Class of 2011: Rachel McAnallen

A UConn Ph.D. student is changing the culture of math – one teacher at a time.

As the University counts down to Commencement, UConn Today is featuring some of this year’s outstanding graduating students, nominated by their academic school or college or another University program in which they participated. For additional profiles of students in the Class of 2011, click here.

<p>Rachel McAnallen. Photo by Peter Morenus</p>
Rachel McAnallen, ED (Ph.D.), ’11. Photo by Peter Morenus

Rachel McAnallen is talking about mathematics, and she can’t stop smiling. She has just returned from Ethiopia, where she was teaching teachers how to teach math, and she’s a couple of days away from flying to Utah to – you guessed it – teach teachers to teach math.

McAnallen has taught teachers in all but six states, and has traveled to nearly a dozen other countries, including Canada, Hungary, Kuwait, Santo Domingo, and South Africa. Her goal is to help teachers make math fun.

Ms. Math, as she is known in educational circles, is also just days away from walking across the floor of the Harry A. Gampel Pavilion to accept a Ph.D. in educational psychology – at 75 years of age.

Retirement is not part of McAnallen’s lexicon. She had that chance years ago, after 25 years of teaching in what was then junior/senior high schools, but before she reached the magic numbers of age and years of service, she “got fed up with all the bureaucracy” and left classroom teaching, instead setting up shop as a “mathematician-in-residence.”

“Why not? There are artists-in-residence. Poets-in-residence. Why not mathematician-in-residence?” she says. “I wanted to teach the teachers. To go into a class and have the teachers watch me. It turned into a professional development program. You see, in the Ivory Tower you talk the talk, but teachers are leery of talk. They want to see it work. They’re skeptical of theory. They want to know ‘Can you do it?’”

McAnallen’s research while studying at the Neag School of Education for the past four years also convinced her that her skills were needed. Based on the results of a survey instrument she developed as part of that research, she discovered that 38 percent of the nearly 700 elementary school teachers who responded to the survey admitted to some form of math anxiety. Worse, nearly 70 percent of that group said they disliked math when they were in elementary school.

“There are common complaints about math classes,” McAnallen says. “Teachers move too fast, jumping to different problems before all the students understand the first one; students are afraid to ask questions; they’re teaching by rote, not even trying to make it interesting. Those are the things I’m trying to change.”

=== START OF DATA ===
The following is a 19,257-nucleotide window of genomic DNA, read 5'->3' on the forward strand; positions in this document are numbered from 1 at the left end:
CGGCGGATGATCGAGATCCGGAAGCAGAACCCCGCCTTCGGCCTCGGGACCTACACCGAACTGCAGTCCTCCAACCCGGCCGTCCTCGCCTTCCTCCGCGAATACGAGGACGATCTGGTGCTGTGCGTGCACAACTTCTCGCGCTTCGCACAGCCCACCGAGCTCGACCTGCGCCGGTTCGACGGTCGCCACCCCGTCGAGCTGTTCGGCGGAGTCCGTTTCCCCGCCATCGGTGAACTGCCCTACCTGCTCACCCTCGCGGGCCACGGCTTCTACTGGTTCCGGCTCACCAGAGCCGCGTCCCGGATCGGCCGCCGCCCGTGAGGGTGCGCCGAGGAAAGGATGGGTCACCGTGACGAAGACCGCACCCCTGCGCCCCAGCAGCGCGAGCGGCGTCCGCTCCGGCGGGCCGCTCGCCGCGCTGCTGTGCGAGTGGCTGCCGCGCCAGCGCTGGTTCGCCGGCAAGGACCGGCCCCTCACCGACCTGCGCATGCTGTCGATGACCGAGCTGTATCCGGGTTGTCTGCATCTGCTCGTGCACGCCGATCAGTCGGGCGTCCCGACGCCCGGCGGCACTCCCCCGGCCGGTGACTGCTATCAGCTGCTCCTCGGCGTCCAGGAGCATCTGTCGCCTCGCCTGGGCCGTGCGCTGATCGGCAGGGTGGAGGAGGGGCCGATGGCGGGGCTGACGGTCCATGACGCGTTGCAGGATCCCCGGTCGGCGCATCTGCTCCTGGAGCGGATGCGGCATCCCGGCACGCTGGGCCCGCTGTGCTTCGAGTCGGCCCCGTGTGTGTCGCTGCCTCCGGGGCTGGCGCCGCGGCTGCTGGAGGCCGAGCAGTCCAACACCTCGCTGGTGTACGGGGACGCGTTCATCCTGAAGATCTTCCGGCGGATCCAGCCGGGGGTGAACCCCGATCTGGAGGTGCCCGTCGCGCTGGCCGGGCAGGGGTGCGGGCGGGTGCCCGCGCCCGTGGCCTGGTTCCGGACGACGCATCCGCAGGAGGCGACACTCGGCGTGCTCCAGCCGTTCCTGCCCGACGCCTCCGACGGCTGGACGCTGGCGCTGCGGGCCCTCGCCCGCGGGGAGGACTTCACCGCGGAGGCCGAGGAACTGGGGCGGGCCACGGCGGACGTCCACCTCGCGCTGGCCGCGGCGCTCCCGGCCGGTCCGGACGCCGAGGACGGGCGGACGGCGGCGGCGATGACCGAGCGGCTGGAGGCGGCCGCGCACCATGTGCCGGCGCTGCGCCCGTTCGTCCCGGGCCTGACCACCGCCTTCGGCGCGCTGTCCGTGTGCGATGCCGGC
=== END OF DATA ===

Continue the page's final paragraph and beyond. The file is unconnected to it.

<p>Rachel McAnallen with origami models. Photo by Peter Morenus</p>
Rachel McAnallen, who will graduate May 7 with a Ph.D. in educational psychology, with origami models. McAnallen, whose dissertation focuses on reducing math anxiety among teachers, says she has about 40 books on origami. Her favorite shape features 240 triangles spun together. Photo by Peter Morenus

McAnallen decided to pursue the Ph.D. after hearing Sally Reis, Board of Trustees Distinguished Professor in Educational Psychology, make an impassioned speech during the annual Confratute summer program on enrichment learning and teaching. Two weeks later, while at another conference, colleagues encouraged her to do it.

“Oh, it’s been a great ride,” she says. “I love the learning process. I love the literature review. I loved just about every moment of it.”

Reis, for her part, loved every moment of working with McAnallen.

“Working with Rachel has been a joy,” she says. “She is an endless source of curiosity, enthusiasm, and questions, and each of these has been applied to her work on math anxiety and how it stifles teachers. To watch her learn how to answer the questions she has encountered during the last five decades in her research has brought all of our faculty tremendous satisfaction. Her creative journey has been a highlight of my career at UConn.”

In time, McAnallen hopes, her decades of research also will change the culture of how mathematics is taught across the globe, one teacher at a time, like the little girl throwing starfish back into the sea who was told her efforts didn’t matter because there were so many starfish dying. “It mattered to that one,” she said, tossing another into the water.

“I just got a message from one of my old students on Facebook, thanking me for being there,” McAnallen says, smiling. “That’s one.”